The evolutionist contingent on FreeRepublic is crying over this:
[Kansas Education] Board member Morris: Evolution a 'fairy tale'
The Wichita Eagle ^ | 13 June 2005 | JOHN HANNA
Evolution is an "age-old fairy tale," sometimes defended with "anti-God contempt and arrogance," according to a State Board of Education member involved in writing new science standards for Kansas' public schools.
A newsletter written by board member Connie Morris, of St. Francis, was circulating on Monday. In it, Morris criticized fellow board members, news organizations and scientists who defend evolution.
She called evolution "a theory in crisis" and headlined one section of her newsletter "The Evolutionists are in Panic Mode!"
"It is our goal to write the standards in such a way that clearly gives educators the right AND responsibility to present the criticism of Darwinism alongside the age-old fairy tale of evolution," Morris wrote.
Morris was one of three board members who last week endorsed proposed science standards designed to expose students to more criticism of evolution in the classroom. The other two were board Chairman Steve Abrams, of Arkansas City, and Kathy Martin, of Clay Center.
Morris was in Topeka for meetings at the state Department of Education's headquarters and wasn't available for interviews.
But her views weren't a surprise to Jack Krebs, vice president of Kansas Citizens for Science, an Oskaloosa educator.
"Her belief is in opposition to mainstream science," he said. "Mainstream science is a consensus view literally formed by tens of thousands people who literally studied these issues."
The entire board plans to review the three members' proposed standards Wednesday. The new standards - like the existing, evolution-friendly ones - determine how students in fourth, seventh and 10th grades are tested on science.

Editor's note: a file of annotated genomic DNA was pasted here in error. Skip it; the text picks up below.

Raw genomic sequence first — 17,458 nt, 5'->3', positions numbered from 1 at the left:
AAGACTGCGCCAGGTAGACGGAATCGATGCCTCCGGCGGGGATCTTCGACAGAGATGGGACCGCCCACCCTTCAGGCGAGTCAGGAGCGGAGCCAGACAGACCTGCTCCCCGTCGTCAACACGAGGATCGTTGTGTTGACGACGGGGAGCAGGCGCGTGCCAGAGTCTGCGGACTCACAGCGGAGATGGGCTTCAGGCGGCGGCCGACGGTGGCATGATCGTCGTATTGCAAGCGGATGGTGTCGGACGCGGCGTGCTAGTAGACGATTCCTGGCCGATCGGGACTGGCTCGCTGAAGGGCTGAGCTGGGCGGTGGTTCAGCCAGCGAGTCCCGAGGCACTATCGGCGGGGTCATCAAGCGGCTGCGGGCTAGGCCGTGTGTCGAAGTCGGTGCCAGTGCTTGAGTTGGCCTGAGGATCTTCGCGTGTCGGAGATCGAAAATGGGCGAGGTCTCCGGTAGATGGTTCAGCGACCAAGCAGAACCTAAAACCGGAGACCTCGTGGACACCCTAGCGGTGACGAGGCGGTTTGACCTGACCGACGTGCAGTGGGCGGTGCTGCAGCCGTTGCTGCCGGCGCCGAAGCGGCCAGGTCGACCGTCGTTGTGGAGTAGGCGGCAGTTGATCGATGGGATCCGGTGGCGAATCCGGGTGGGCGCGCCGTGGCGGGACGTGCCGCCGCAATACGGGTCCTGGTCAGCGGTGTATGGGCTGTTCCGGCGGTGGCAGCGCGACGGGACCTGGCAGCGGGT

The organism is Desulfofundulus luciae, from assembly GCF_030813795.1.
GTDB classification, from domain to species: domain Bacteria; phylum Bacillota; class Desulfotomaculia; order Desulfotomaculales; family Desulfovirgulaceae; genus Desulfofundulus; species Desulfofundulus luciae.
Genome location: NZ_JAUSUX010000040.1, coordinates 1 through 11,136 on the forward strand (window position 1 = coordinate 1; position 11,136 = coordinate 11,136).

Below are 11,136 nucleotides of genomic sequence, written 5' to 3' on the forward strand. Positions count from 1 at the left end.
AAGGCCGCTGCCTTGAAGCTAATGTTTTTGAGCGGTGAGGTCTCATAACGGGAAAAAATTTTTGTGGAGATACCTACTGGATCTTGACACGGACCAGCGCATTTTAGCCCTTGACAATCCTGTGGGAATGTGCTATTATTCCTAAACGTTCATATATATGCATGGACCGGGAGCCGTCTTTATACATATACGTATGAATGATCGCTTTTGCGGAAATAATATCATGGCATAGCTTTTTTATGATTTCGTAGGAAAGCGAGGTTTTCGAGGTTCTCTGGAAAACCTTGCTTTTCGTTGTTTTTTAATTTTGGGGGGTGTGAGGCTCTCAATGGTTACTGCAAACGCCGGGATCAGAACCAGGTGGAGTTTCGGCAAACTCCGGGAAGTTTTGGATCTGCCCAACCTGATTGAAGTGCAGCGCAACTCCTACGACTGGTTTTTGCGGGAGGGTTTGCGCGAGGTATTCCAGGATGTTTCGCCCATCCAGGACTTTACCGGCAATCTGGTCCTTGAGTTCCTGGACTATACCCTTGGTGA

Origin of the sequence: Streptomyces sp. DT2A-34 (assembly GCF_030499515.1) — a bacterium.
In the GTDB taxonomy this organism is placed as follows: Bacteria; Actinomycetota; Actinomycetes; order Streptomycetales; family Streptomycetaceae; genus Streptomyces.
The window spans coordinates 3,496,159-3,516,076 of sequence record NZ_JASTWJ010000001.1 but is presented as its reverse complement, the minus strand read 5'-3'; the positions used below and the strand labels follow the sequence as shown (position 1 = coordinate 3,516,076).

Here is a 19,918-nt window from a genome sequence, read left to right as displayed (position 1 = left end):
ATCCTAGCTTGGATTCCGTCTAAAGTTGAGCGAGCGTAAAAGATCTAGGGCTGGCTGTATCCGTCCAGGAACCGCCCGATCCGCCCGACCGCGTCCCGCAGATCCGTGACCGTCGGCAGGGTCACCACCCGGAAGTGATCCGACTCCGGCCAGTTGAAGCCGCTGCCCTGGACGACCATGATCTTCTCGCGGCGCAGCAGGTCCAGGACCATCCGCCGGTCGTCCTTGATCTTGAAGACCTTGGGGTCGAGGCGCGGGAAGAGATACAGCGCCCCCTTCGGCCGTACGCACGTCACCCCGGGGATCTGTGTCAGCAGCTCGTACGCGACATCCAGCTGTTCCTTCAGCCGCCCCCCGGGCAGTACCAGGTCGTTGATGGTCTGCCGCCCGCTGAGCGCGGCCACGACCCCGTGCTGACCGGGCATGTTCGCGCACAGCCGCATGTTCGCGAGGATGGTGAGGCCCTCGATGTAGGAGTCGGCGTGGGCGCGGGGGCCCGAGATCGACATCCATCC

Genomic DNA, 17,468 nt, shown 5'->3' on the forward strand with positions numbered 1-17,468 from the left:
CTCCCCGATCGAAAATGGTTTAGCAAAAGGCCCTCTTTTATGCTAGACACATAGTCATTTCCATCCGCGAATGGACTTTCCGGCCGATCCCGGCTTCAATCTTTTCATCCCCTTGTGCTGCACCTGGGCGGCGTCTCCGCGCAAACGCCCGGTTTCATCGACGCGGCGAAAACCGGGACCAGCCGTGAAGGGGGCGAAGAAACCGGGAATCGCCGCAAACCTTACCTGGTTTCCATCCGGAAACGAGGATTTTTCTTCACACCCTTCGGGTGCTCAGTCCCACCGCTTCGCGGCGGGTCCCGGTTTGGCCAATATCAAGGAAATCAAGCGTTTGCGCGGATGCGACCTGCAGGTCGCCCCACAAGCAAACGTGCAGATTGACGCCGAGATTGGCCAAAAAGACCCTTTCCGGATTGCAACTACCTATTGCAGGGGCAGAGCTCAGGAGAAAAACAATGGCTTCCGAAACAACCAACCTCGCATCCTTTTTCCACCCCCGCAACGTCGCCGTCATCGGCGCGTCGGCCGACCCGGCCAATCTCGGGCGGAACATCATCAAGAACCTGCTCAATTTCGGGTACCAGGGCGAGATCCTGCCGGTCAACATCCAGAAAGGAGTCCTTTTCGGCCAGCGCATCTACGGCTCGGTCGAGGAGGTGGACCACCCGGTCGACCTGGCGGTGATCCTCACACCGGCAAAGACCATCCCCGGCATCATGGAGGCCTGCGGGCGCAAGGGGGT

In 1999, the Kansas board deleted most references to evolution from the science standards. Elections the next year resulted in a less conservative board, which led to the current, evolution-friendly standards. Conservative Republicans recaptured the board's majority in 2004 elections.
The three board members had four days of hearings in May, during which witnesses criticized evolutionary theory that natural chemical processes may have created the first building blocks of life, that all life has descended from a common origin and that man and apes share a common ancestor. Evolution is attributed to 19th Century British scientist Charles Darwin.
Organizing the case against evolution were intelligent design advocates. Intelligent design says some features of the natural world are so complex and well-ordered that they are best explained by an intelligent cause.
In their proposed standards, the three board members said they took no position on intelligent design, but their work followed the suggestions of intelligent design advocates.
In her newsletter, Morris said she is a Christian who believes the account of creation in the Book of Genesis is literally true. She also acknowledged that many other Christians have no trouble reconciling faith and evolution.
"So be it," Morris wrote. "But the quandary exists when poor science - with anti-God contempt and arrogance - must insist that it has all the answers."
National and state science groups boycotted May's hearings before Morris and the other two board members, viewing them as rigged against evolution.
"They desperately need to withhold the fact that evolution is a theory in crisis and has been crumbling apart for years," Morris said.
But Krebs said Morris is repeating "standard creationist rhetoric."
"People have been saying evolution is a theory in crisis for 40 or 50 years," Krebs said. "Yet the scientific community has been strengthening evolution every year."